Mike: I think it was. I worked in Detroit for a couple of years for Gene Autry on WCXI and that was a tremendous experience, but for as big as the station was at the time - because Deano Day was doing mornings and it was huge - it was nice coming from a little feeder station as we used to call them - the little suburban stations. You suddenly get thrust into this, and that kind of popularity that came from it was very superficially enjoyable. What we were able to obtain in Midland Odessa was a relationship which was much different than just being a jock on the air at a big station at a big city. We developed relationships. We went to listeners' funerals. We have been there when their children have been born. We know their voices when they would call, and it's one of these things that you didn't pick up initially. You picked up more toward the end and said, "Dang, we've got a relationship with these folks." Consequently, the advantages that we noted were - for instance - when we did our Children's Miracle Network (CMN) radiothon, we went in one year and raised over $100,000. Over the course of the years, we were able to convince these folks to building our children's futures, with this particular idea CMN, was the way to go, and we raised millions for them.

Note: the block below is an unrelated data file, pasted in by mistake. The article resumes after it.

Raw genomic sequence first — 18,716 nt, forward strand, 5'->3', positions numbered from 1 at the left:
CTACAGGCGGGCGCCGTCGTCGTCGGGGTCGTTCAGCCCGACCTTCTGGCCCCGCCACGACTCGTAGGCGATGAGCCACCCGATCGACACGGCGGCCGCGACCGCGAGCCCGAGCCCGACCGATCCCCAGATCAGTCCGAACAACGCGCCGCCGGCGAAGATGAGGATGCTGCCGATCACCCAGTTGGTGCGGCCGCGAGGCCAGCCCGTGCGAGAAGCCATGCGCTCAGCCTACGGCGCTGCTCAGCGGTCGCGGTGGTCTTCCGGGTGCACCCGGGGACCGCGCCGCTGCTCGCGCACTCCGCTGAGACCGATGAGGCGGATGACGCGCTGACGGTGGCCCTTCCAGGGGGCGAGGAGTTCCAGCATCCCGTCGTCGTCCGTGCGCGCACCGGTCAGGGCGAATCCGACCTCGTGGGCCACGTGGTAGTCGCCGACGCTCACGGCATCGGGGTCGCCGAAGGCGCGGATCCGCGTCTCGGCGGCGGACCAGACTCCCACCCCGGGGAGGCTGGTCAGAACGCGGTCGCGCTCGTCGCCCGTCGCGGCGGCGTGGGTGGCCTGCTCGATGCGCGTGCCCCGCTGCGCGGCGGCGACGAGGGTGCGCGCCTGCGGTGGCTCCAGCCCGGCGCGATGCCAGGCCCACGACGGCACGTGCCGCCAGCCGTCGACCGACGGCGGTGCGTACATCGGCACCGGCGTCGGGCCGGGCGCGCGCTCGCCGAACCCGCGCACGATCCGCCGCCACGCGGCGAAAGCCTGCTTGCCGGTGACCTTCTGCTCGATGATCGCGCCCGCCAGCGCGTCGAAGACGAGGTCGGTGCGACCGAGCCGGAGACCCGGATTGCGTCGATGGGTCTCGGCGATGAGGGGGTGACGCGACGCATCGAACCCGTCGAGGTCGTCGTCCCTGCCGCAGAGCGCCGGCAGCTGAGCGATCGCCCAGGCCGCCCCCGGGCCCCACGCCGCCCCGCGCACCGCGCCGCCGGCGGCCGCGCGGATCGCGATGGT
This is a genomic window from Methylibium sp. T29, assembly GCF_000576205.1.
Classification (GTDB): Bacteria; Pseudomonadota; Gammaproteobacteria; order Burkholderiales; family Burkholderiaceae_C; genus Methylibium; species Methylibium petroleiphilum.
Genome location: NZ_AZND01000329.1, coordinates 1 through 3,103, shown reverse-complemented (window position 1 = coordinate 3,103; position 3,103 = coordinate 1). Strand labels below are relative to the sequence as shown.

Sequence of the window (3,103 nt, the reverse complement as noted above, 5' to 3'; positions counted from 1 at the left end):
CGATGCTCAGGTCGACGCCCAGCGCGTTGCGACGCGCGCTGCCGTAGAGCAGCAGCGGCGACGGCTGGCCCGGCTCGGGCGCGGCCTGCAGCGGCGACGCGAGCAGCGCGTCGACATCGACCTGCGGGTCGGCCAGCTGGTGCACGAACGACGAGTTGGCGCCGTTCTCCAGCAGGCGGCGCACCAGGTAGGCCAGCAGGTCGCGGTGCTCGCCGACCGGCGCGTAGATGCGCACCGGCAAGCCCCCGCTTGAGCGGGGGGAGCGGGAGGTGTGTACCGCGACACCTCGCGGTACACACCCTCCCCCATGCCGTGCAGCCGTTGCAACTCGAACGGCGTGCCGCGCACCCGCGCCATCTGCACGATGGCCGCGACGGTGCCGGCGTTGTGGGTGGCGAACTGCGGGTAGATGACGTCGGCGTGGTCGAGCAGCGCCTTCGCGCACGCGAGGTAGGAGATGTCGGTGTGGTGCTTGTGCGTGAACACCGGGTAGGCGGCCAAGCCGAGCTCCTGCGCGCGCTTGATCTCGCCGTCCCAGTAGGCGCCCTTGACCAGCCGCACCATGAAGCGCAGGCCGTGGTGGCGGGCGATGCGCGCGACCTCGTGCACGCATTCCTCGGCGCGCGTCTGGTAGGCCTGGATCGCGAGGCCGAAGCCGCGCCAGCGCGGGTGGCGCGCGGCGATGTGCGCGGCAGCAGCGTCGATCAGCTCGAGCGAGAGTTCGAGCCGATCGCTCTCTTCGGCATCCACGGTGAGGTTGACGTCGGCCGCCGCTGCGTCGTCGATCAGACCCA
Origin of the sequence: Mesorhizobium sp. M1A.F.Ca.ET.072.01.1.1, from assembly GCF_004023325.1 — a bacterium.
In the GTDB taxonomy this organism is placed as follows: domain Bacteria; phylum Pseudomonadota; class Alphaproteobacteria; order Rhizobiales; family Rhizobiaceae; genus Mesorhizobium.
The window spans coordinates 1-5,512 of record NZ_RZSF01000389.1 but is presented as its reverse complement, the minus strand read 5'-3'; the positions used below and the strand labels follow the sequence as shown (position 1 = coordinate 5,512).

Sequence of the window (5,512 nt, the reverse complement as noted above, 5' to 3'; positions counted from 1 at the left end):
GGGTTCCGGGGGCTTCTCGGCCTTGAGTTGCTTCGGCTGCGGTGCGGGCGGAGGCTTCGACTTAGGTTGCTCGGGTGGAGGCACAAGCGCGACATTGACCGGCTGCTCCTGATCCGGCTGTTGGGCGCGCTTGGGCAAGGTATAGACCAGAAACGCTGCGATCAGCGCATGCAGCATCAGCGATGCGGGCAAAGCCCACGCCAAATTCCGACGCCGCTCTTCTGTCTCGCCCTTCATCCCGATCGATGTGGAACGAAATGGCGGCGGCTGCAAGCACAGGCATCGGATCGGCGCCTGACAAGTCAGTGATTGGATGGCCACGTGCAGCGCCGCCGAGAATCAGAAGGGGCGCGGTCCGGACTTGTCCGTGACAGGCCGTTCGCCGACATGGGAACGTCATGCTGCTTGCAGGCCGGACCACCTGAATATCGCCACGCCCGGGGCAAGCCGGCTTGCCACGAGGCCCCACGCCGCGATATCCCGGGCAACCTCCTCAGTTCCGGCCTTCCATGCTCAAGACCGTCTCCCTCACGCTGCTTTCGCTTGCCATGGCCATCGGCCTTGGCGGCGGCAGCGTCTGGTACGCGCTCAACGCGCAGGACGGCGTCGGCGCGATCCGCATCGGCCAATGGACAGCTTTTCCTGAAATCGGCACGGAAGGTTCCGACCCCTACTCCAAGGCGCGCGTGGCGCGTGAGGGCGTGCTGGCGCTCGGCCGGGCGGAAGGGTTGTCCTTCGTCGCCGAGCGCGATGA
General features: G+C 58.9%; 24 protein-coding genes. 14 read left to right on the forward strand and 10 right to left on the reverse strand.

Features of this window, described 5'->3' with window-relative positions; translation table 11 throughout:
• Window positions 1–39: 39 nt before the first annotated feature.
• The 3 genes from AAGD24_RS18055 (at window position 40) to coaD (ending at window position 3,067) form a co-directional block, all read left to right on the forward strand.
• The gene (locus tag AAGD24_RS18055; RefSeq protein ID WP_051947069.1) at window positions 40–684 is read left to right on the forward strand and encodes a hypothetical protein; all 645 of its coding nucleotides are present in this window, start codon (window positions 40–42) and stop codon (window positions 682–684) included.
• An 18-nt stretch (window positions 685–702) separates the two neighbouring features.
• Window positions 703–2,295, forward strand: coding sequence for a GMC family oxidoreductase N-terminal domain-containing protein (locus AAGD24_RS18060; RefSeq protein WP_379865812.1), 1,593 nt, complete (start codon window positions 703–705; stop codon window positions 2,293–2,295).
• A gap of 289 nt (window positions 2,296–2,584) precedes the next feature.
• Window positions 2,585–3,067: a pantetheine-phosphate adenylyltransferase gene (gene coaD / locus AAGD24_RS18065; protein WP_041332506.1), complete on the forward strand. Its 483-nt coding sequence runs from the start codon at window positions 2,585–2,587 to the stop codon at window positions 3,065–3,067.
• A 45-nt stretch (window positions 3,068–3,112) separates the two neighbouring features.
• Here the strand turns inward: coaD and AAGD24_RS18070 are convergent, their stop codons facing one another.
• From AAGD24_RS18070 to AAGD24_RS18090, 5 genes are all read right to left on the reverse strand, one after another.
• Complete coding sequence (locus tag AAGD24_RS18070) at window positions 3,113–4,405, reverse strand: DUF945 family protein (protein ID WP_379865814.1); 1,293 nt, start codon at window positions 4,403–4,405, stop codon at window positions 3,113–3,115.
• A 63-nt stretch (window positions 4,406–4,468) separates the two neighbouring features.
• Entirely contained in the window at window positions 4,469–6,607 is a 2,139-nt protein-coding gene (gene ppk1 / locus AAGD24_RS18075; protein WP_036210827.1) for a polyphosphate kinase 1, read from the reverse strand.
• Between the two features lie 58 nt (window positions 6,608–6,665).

Dana: I think that was the most touching moment, when you realized the impact you've had on people's lives. What that first CMN radiothon, I set this really high goal of $100,000. And the telethon only got $20,000, so they were kind of like, "really? Yeah, sure you go ahead and raise your $100,000. Let's see if you can do it." When it came down it, CMN was new to our listeners. They didn't know. So when we said, "even if you don't know that CMN is a great organization, trust us to tell you that it is. Trust us enough to give to them." And they did. We raised $101,000. And they did that for us. It was touching. It also made us stop and realize the amazing impact we had on people, and how careful we had to be with that.
Mike: it was a big thing. Our son, who is the deputy sheriff was a CMN baby, and CMN saved his life in 1991 so we felt a commitment there. We felt a duty.
Dana: it was really a calling.